My name is Theresa Mitchell and I am the parent of Jordin and Jesse Mitchell who were involved in the incident today concerning our goat. I would like to first say that the citations are incorrect. First of all, my son is a 17 year old minor who owns no property and no animals. While law enforcement likes to flip-flop and charge our 17 year olds as juveniles one minute while at the same time being allowed to charge them as adults, the last I checked, the United States Government still considers a 17 year old a minor who is too young to enter into a contract required to purchase property such as a house or a goat. Therefore, he is improperly named and cited for these charges.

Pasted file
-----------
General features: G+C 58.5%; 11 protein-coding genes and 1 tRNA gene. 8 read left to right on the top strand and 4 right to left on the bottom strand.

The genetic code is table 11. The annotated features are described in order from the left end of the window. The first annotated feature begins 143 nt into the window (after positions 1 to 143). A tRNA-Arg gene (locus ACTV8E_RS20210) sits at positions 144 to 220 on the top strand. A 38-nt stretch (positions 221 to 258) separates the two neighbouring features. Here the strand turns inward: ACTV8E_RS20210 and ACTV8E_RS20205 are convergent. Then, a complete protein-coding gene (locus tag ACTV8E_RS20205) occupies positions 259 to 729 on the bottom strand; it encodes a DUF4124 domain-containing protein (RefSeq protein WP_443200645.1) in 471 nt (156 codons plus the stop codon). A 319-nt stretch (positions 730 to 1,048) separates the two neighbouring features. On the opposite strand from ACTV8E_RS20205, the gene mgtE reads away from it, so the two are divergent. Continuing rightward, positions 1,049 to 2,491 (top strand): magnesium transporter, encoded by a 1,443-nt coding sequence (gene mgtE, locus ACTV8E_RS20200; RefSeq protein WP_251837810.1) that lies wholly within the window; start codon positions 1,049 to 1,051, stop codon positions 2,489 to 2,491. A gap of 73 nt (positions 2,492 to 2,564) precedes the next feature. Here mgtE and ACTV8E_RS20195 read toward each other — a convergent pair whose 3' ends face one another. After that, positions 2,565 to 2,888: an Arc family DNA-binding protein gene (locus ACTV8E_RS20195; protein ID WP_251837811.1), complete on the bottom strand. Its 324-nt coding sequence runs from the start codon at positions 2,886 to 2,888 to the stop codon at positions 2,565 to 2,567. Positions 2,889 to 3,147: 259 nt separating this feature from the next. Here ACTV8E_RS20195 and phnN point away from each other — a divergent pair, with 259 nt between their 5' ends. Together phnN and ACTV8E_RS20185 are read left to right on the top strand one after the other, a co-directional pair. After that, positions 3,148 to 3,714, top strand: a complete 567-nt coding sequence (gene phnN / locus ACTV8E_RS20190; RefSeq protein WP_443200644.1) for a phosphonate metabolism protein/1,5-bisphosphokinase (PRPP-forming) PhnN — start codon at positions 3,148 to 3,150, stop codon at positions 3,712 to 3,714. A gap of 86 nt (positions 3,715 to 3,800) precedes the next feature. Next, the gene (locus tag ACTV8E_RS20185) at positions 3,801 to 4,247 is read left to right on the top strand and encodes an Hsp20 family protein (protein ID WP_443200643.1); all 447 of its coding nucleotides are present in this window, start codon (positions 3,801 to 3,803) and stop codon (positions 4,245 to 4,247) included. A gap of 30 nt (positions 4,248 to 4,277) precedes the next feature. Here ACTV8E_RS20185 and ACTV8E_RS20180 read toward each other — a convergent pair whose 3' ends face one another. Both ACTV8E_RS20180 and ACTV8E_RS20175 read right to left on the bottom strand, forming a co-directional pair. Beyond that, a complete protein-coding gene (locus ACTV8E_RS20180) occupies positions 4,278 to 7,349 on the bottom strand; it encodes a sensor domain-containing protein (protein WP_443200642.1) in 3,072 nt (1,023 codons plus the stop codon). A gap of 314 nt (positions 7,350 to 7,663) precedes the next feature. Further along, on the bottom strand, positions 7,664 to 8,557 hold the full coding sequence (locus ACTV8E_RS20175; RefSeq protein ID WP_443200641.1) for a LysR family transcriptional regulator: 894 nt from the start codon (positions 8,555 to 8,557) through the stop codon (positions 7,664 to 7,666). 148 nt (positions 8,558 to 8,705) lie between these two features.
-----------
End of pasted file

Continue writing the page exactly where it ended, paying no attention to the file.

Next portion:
In addition, if you look at the citations closely, you will see that he was actually cited for having chickens, not a goat. After arguing with the Court officials, they finally accepted the fact that we have never owned chickens and that the citation is incorrect.